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The magnitude and frequency of the 1993 peak discharges in the upper Mississippi River Basin are characterized by applying Bulletin 17B and L-moment methods to annual peak discharges at 115 unregulated watersheds in the basin. The analysis indicated that the 1993 flood was primarily a 50-year or less event on unregulated watersheds less than about 50,000 km2 (20,000 mi2). Of the 115 stations analyzed, the Bulletin 17B and L-moment methods were used to identify 89 and 84 stations, respectively, having recurrence intervals of 50 years or less, and 31 and 26 stations, respectively, having recurrence intervals greater than 50 years for the 1993 peak discharges. The 1993 flood in the upper Mississippi River Basin was significant in terms of (a) peak discharges with recurrence intervals greater than 50 years at approximately 25 percent of the stations analyzed, (b) peak discharges of record at 33 of the 115 stations analyzed, (c) extreme magnitude, duration, and areal extent of precipitation, (d) flood volumes with recurrence intervals greater than 100 years at many stations, and (e) extreme flood damage and loss of lives. Furthermore, peak discharges on several larger, regulated watersheds also exceeded the 100-year recurrence interval. However, for about 75 percent of the 115 unregulated stations in the analysis, the frequency of the 1993 peak discharges was less than a 50-year event.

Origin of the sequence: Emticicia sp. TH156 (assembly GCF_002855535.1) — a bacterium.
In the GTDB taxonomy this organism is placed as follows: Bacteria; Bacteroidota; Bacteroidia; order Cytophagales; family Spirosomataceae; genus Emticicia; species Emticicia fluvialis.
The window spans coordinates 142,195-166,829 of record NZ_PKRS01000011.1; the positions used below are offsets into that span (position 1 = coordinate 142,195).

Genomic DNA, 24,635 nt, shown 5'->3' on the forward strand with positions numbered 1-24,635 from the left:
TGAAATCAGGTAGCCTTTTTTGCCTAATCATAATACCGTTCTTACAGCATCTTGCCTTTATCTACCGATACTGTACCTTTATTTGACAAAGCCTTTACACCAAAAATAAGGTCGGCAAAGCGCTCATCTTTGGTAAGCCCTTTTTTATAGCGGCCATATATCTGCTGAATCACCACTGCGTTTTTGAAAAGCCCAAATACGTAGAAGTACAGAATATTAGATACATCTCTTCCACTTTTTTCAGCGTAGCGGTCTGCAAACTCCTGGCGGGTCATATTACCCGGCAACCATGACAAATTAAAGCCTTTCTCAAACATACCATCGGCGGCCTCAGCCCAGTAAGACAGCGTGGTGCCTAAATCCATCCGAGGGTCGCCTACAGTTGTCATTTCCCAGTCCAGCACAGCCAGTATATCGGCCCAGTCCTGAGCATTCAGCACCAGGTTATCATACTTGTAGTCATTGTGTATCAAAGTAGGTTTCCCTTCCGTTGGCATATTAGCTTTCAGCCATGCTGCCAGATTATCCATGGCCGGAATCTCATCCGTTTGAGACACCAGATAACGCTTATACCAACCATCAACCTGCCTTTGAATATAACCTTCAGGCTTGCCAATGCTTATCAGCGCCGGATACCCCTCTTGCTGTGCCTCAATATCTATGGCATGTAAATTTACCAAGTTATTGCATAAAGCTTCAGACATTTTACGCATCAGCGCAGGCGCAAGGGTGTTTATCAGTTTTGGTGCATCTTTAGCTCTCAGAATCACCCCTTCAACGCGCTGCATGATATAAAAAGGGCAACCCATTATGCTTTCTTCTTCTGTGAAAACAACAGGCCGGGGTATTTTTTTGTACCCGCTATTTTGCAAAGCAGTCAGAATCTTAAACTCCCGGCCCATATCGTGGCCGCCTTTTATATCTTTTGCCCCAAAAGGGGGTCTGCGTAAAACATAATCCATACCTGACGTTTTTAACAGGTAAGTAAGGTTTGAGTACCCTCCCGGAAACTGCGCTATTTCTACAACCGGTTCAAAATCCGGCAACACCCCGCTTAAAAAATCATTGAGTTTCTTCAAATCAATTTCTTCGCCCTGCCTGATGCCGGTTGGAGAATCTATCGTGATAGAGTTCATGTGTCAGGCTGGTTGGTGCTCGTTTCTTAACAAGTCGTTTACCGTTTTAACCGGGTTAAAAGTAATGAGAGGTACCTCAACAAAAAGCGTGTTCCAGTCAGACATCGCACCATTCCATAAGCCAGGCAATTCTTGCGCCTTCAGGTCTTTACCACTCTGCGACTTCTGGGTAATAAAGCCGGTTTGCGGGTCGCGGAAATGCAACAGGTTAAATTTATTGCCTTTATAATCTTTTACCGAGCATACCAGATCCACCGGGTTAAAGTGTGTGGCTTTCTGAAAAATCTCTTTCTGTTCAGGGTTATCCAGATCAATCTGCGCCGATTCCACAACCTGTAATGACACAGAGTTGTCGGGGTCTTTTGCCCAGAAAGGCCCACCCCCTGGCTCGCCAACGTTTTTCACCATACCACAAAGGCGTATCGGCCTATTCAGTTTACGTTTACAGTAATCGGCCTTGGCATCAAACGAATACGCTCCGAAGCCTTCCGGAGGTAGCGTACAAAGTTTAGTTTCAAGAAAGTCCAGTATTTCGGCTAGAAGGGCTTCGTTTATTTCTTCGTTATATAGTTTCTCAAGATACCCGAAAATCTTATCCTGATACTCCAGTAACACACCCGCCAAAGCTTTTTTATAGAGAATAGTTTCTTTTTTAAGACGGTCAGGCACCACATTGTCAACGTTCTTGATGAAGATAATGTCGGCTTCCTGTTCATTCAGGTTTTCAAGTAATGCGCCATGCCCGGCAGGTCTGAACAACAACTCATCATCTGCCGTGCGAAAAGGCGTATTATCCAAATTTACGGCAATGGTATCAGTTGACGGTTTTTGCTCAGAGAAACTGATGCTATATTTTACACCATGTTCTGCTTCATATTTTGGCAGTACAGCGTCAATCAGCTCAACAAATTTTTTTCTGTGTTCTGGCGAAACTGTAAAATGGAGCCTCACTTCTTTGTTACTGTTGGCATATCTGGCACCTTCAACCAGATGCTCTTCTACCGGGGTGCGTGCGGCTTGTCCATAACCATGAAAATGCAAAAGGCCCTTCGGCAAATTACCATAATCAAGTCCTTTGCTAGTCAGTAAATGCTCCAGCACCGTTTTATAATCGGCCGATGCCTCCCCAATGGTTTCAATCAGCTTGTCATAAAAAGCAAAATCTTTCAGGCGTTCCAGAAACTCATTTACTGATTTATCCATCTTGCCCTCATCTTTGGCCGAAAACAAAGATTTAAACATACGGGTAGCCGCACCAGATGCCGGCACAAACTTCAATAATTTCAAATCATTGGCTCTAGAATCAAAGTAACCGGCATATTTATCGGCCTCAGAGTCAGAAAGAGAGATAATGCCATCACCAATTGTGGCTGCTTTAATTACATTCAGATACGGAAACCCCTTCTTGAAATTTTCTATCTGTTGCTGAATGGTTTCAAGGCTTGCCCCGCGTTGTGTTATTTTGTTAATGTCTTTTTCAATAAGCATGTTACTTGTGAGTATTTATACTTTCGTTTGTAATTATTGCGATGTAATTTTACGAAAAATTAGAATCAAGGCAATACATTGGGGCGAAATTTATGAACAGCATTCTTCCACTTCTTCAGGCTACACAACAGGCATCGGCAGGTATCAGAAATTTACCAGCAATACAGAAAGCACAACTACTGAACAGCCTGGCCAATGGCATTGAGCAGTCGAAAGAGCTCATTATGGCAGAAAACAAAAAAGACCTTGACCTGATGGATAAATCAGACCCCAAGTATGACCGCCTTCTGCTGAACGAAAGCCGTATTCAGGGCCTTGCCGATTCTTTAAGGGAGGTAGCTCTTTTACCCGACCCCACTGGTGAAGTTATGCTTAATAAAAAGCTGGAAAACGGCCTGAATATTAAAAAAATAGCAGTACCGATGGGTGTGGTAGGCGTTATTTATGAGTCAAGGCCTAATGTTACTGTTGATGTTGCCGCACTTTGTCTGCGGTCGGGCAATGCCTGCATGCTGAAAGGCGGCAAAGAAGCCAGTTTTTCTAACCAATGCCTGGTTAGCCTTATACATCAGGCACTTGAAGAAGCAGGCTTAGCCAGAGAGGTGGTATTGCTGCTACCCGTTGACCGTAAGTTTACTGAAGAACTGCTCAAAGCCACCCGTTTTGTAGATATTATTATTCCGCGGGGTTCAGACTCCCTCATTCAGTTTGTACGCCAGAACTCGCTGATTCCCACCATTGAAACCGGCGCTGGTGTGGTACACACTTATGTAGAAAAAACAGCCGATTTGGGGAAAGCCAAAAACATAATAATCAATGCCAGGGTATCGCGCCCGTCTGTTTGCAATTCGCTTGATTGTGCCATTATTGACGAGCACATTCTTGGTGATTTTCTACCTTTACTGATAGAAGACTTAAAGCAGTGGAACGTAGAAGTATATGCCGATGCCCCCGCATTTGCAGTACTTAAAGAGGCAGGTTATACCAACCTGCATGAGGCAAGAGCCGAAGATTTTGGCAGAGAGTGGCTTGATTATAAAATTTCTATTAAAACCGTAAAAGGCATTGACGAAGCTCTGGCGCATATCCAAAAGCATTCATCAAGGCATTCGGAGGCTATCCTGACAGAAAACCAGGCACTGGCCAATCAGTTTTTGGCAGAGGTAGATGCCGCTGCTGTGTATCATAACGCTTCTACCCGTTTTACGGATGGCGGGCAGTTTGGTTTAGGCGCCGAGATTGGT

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Magnitude and frequency of peak discharges for Mississippi River Basin Flood of 1993